Britain has all the hallmarks of a full-employment economy. The employment rate is at a record level, unemployment is at its lowest in more than a decade, and the percentage of women working is at its highest since modern records began.
The one thing missing from this picture is an increase in wages. Full-employment economies are normally good for workers because they take advantage of labour shortages to strike better deals with employers.
Yet this is not happening in the UK. The latest figures from the Office for National Statistics show that employment was up in the final three months of 2016 but the rate of growth in earnings slipped back. The fact that the slowdown occurred while rising inflation was eroding the purchasing power of consumers makes the disparity between jobs and wages even more curious.
The obvious conclusion is that Britain is not actually operating at full employment because if it were, earnings would be rising, not falling. Although the unemployment rate is 4.8%, it can come down further without wage inflation starting to rise.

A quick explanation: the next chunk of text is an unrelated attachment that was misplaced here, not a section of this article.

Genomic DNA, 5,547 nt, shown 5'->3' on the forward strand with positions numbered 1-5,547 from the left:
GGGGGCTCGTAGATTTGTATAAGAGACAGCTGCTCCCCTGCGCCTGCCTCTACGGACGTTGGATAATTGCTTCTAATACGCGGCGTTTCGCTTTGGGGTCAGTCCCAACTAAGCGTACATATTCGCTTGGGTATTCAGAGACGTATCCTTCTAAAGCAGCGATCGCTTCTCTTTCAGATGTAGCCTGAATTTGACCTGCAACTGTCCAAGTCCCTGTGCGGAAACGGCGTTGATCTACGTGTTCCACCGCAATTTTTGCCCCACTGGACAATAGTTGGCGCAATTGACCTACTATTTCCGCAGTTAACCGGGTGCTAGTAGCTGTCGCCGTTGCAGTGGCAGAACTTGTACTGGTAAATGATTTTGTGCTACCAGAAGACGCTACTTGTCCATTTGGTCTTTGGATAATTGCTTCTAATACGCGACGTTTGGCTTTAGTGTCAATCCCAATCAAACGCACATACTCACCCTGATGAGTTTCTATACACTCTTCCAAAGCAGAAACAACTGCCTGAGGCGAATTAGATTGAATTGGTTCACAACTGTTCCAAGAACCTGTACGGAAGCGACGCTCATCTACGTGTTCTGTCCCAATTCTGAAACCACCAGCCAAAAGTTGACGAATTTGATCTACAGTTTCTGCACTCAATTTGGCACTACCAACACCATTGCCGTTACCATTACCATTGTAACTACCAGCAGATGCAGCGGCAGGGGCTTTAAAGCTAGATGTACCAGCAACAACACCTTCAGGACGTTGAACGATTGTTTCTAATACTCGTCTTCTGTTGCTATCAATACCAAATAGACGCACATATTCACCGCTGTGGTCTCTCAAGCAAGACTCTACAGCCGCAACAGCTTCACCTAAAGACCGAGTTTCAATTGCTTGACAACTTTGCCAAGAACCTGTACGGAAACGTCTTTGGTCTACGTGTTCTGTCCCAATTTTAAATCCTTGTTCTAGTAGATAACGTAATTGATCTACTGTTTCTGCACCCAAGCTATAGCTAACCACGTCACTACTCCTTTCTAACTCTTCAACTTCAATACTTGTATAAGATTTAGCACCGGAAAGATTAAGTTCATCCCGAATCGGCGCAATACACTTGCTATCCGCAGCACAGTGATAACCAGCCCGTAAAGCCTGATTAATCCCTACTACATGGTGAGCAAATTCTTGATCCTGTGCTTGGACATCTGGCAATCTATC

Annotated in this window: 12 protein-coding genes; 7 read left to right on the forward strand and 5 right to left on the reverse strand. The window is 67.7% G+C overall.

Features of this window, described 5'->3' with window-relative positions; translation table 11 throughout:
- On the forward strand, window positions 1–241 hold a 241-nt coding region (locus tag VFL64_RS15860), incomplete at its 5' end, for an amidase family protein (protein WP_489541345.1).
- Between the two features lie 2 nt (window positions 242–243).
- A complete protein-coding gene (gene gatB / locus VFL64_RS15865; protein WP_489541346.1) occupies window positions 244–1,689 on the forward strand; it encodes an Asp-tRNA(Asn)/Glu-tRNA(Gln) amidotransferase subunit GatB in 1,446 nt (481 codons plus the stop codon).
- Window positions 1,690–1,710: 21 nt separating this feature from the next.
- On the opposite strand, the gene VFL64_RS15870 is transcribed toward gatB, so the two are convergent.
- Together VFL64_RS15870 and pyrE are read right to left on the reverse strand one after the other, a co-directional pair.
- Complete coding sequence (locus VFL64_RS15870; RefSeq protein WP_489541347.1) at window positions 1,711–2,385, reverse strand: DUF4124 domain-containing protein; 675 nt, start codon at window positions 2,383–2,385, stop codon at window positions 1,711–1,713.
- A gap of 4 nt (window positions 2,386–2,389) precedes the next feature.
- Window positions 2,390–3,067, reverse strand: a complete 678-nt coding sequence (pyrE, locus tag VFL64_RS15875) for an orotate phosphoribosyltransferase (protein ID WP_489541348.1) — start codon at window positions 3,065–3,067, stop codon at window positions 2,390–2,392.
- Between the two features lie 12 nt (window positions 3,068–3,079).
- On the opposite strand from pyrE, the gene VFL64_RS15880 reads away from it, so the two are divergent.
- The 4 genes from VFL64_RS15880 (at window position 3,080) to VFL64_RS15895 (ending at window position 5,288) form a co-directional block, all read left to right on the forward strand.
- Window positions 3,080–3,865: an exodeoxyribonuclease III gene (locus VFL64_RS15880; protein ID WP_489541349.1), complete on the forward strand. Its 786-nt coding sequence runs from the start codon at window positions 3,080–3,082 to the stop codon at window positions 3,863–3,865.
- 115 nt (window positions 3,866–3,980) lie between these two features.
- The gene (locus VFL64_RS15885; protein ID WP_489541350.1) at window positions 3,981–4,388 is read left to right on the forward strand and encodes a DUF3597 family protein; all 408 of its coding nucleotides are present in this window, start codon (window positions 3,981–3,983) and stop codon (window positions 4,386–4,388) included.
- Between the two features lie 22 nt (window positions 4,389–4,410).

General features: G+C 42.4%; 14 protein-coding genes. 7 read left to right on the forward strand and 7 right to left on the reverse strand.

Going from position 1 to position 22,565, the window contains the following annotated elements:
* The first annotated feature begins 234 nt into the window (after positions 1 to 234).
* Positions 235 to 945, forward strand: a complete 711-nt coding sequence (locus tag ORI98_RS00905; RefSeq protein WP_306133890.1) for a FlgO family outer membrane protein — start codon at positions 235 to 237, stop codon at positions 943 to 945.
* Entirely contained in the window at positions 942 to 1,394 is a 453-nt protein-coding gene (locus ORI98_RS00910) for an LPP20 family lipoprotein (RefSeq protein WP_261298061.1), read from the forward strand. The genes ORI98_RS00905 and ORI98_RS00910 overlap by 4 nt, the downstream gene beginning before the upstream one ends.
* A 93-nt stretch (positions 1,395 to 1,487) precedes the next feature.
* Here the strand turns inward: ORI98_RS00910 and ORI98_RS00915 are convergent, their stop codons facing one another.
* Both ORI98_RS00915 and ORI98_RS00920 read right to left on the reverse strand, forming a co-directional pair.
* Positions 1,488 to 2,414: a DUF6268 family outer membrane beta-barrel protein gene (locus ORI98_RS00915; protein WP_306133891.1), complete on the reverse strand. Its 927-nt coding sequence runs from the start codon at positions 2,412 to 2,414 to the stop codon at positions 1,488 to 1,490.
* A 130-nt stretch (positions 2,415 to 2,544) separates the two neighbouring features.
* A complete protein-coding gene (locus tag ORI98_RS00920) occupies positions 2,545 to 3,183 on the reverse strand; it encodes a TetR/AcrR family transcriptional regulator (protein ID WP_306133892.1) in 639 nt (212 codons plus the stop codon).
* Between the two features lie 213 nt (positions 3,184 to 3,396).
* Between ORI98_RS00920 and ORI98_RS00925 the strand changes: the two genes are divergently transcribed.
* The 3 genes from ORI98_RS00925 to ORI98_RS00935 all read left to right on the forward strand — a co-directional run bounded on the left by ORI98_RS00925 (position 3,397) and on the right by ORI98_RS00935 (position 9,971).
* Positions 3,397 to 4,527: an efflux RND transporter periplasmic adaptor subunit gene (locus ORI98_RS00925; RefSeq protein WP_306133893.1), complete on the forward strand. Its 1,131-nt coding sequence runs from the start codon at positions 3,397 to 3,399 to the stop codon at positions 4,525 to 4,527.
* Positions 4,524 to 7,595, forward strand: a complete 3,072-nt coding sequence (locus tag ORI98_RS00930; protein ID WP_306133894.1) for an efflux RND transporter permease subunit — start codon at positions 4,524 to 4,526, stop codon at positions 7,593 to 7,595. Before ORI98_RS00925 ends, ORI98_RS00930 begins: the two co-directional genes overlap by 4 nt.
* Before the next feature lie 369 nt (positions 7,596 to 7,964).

As the ONS has pointed out, the proportion of part-time workers who cannot find full-time jobs is markedly above the long-term average. The ONS thinks that this fact, along with the increase in the number of part-timers working in the economy, suggests there is a pool of labour that can be tapped by employers if they are looking to raise output.
There has also been a shift towards self-employment in the UK, a rise of almost 300,000 in the past two years. It is a reasonable assumption that many of the 4.8 million people working for themselves are not doing so voluntarily but because they cannot find better paid full-time work.
Employers have also been able to find workers from overseas. Between the final three months of 2015 and the final three months of 2016, the number of people employed rose by just over 300,000. Of those, 70,000 were UK nationals and 230,000 were non-UK nationals. The increase in the supply of labour has helped to keep the lid on wage increases.